I have built up the edges of the blades-----in particular the outer corners; (so to make the blade full length again) with my welder using several stringer type beads.  (6011 rod-----7018 better)

Then grind down to a relatively sharp edge.  Bottom of blade needs to be flat with angle/slope on top side.  

With worn corners--------strips of uncut or walked down grass begin to show up.

Good to look at new blade for pattern to work with.  Never have worried about balancing.

edit:  don't sharpen down to "knife sharp"------leave a little edge;  will help avoid chipping from rocks, stick,s, etc.

DD 

Share this post


Link to post
Share on other sites

I have thought about hardfacing mine with some rod I have.  Anyone done this?

Share this post


Link to post
Share on other sites
7 hours ago, Rawleigh99 said:

I have thought about hardfacing mine with some rod I have.  Anyone done this?

Hard surfacing would work but if you hit something hard , it could chip blade. Years ago you could buy hard surfaced or regular blades for Cub Cadet mower decks.

Share this post


Link to post
Share on other sites
18 hours ago, Rawleigh99 said:

I have thought about hardfacing mine with some rod I have.  Anyone done this?

I wonder how the metal of the blade you weld to would like it, I always thought blades  were a harden steel . Most harden steels when you weld on them the weld is hard but the metal next to the weld softens a little bit.  On really hard steels like cutting edges you can have the weld and base metal separate at the bond joint from different reactions to the heat. I think those hardened edge blades were heat treated to avoid delamination and other malfunctions.  Can anyone tell me more?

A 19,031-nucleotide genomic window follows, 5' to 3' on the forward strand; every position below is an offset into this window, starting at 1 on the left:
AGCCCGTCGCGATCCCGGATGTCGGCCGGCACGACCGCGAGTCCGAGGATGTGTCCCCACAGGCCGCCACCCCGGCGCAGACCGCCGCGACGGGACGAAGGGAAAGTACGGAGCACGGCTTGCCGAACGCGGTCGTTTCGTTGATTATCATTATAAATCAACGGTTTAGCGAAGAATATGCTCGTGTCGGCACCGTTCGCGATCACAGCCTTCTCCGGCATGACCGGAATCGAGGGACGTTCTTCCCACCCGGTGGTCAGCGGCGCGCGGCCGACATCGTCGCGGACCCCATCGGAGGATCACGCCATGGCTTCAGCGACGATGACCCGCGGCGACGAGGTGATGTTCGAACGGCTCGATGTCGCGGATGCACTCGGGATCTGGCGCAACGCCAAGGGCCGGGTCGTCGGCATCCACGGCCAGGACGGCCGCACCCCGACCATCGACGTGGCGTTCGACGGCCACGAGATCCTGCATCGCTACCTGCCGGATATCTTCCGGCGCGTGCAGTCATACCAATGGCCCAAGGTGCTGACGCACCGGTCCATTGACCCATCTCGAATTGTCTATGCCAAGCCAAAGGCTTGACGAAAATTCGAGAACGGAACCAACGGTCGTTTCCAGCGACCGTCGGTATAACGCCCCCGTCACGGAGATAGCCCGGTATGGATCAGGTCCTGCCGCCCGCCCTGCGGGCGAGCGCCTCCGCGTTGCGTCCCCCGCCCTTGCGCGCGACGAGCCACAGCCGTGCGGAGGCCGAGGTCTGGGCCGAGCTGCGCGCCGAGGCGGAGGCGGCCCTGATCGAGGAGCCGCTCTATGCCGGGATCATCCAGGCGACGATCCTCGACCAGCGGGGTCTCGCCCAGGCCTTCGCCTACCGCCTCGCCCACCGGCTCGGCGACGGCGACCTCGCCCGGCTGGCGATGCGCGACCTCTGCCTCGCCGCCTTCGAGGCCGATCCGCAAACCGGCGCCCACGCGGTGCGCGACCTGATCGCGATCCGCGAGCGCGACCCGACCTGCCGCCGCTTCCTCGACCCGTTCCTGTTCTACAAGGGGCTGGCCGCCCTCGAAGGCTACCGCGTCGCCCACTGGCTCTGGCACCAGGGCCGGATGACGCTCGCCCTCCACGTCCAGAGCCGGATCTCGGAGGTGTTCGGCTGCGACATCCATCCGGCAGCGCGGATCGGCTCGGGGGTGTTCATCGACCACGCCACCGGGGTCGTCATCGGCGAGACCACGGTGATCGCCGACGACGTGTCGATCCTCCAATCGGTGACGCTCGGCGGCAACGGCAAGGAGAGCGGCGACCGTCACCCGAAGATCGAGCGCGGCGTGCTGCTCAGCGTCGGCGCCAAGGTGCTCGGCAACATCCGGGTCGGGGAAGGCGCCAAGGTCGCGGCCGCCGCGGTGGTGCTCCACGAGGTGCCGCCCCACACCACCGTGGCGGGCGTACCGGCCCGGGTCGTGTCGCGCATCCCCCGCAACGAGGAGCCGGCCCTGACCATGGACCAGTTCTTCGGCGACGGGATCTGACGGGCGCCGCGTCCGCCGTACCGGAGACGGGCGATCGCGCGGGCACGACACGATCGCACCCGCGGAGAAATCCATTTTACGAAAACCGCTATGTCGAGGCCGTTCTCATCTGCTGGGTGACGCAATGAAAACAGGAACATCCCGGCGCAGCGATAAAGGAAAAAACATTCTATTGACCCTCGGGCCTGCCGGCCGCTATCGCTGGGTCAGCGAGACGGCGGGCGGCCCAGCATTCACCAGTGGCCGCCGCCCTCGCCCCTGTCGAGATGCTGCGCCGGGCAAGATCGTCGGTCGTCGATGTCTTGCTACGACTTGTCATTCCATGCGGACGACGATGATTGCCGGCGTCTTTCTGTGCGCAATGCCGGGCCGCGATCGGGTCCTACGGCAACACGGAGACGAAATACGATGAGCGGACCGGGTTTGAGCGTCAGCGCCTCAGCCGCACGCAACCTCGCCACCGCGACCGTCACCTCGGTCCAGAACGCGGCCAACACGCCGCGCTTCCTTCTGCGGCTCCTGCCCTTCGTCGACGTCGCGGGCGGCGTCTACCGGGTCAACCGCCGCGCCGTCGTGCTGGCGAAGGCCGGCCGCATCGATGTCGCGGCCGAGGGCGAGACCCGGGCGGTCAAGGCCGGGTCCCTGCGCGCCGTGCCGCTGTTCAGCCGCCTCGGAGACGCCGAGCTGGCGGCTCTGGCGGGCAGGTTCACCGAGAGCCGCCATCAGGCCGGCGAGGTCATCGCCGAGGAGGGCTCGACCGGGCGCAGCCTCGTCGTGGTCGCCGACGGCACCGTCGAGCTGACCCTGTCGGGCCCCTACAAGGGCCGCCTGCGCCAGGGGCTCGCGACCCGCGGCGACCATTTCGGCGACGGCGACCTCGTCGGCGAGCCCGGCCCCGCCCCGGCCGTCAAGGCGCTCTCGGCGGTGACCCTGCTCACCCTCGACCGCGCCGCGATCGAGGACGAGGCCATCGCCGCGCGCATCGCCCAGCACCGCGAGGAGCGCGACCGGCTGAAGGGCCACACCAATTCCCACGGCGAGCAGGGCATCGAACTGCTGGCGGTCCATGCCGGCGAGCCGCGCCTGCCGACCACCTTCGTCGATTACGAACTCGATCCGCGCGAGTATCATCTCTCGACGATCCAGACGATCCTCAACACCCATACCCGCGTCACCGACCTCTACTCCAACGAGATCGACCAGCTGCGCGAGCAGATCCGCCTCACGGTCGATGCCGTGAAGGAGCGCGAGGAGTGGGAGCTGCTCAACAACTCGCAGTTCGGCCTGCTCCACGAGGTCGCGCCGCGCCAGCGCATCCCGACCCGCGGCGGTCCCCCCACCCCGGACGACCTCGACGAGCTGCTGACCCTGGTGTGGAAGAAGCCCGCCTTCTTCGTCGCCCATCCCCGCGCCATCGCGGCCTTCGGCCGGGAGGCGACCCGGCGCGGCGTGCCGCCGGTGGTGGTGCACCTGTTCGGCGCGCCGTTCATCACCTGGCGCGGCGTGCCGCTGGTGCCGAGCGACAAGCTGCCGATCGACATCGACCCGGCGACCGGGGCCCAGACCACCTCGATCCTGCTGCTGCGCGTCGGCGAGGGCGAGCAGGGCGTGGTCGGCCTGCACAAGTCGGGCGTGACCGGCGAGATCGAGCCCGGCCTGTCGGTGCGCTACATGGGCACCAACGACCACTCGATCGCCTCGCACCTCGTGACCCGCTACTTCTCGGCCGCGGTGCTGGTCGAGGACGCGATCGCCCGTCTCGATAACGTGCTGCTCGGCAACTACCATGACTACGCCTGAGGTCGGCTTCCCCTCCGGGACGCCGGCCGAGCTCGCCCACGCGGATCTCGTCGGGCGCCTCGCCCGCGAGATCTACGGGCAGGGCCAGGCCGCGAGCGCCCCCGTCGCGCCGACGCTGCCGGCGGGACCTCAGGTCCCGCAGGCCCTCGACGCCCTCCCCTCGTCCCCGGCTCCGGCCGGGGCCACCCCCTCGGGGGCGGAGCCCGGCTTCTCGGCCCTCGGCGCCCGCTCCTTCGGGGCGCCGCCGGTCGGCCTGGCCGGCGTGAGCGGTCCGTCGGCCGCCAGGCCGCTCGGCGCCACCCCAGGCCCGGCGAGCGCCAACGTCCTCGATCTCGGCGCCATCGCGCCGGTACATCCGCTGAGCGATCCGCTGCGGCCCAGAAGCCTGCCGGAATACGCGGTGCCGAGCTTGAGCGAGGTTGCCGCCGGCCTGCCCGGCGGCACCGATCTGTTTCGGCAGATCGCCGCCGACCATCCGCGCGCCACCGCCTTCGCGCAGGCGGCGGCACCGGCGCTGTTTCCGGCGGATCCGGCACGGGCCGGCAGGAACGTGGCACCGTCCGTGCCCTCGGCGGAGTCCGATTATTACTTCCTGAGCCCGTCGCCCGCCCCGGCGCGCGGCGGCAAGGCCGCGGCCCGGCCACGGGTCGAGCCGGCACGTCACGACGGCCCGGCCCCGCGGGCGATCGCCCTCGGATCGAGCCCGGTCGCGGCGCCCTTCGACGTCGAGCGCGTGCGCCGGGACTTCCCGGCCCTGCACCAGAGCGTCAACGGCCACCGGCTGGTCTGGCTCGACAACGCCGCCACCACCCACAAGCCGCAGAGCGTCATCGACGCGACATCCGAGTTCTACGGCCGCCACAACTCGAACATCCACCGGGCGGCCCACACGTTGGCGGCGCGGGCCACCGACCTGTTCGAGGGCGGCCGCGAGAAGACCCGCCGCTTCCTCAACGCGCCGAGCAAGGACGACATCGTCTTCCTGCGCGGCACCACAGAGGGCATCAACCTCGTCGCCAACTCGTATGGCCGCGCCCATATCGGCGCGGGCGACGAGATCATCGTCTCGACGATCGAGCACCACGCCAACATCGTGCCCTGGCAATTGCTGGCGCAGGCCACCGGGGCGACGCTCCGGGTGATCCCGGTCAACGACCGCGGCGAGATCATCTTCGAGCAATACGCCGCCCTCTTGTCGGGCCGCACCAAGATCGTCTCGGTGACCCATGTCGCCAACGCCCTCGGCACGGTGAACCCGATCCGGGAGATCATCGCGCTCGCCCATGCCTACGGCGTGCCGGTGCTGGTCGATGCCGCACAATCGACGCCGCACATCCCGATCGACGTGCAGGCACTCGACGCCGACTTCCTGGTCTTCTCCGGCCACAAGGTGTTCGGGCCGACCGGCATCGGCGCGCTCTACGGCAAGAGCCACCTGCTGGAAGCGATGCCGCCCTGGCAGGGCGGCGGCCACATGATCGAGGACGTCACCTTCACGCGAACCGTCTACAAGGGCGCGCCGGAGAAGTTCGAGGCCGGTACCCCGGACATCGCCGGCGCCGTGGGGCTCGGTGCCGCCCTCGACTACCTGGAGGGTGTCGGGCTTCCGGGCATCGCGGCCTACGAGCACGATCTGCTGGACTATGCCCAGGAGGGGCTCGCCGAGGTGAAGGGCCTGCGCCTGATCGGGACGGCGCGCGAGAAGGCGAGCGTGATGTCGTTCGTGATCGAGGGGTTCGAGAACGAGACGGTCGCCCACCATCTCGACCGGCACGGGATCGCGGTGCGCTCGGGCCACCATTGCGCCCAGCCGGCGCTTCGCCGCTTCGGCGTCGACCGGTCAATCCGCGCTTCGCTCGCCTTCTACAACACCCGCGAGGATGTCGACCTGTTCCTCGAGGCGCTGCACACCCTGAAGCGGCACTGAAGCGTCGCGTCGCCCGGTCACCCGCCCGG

If if you try it let me know, I think it may be an interesting fix

 

11 hours ago, Rainman said:

Hard surfacing would work but if you hit something hard , it could chip blade. Years ago you could buy hard surfaced or regular blades for Cub Cadet mower decks.

Good point, they do make a couple different rods for hard facing with differing purposes, I wonder if an abrasion resistant hard facing would work better?  Like used in buckets and shovels?